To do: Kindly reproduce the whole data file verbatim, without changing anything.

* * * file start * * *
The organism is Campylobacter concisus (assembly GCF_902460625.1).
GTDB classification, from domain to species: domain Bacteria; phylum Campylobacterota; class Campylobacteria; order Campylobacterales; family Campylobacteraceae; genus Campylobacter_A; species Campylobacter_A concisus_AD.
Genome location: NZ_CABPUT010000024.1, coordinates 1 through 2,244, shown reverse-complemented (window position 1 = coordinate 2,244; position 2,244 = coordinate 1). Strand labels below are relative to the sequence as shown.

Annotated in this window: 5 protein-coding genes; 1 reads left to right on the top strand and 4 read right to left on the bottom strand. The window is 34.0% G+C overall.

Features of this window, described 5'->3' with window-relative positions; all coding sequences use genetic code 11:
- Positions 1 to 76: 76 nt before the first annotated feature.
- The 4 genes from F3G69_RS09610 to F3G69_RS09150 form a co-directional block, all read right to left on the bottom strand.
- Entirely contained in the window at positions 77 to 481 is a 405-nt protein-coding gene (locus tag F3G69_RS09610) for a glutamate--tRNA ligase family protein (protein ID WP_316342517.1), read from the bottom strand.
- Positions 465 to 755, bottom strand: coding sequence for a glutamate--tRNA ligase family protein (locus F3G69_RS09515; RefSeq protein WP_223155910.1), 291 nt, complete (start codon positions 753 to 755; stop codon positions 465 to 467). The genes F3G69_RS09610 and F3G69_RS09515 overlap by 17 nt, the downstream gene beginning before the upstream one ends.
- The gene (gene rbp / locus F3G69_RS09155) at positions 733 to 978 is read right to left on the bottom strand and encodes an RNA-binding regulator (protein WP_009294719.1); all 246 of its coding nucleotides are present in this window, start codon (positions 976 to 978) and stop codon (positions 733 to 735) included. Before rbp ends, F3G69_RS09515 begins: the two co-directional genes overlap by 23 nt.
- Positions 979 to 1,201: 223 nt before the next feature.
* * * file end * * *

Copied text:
The organism is Campylobacter concisus (assembly GCF_902460625.1).
GTDB classification, from domain to species: domain Bacteria; phylum Campylobacterota; class Campylobacteria; order Campylobacterales; family Campylobacteraceae; genus Campylobacter_A; species Campylobacter_A concisus_AD.
Genome location: NZ_CABPUT010000024.1, coordinates 1 through 2,244, shown reverse-complemented (window position 1 = coordinate 2,244; position 2,244 = coordinate 1). Strand labels below are relative to the sequence as shown.

Annotated in this window: 5 protein-coding genes; 1 reads left to right on the top strand and 4 read right to left on the bottom strand. The window is 34.0% G+C overall.

Features of this window, described 5'->3' with window-relative positions; all coding sequences use genetic code 11:
- Positions 1 to 76: 76 nt before the first annotated feature.
- The 4 genes from F3G69_RS09610 to F3G69_RS09150 form a co-directional block, all read right to left on the bottom strand.
- Entirely contained in the window at positions 77 to 481 is a 405-nt protein-coding gene (locus tag F3G69_RS09610) for a glutamate--tRNA ligase family protein (protein ID WP_316342517.1), read from the bottom strand.
- Positions 465 to 755, bottom strand: coding sequence for a glutamate--tRNA ligase family protein (locus F3G69_RS09515; RefSeq protein WP_223155910.1), 291 nt, complete (start codon positions 753 to 755; stop codon positions 465 to 467). The genes F3G69_RS09610 and F3G69_RS09515 overlap by 17 nt, the downstream gene beginning before the upstream one ends.
- The gene (gene rbp / locus F3G69_RS09155) at positions 733 to 978 is read right to left on the bottom strand and encodes an RNA-binding regulator (protein WP_009294719.1); all 246 of its coding nucleotides are present in this window, start codon (positions 976 to 978) and stop codon (positions 733 to 735) included. Before rbp ends, F3G69_RS09515 begins: the two co-directional genes overlap by 23 nt.
- Positions 979 to 1,201: 223 nt before the next feature.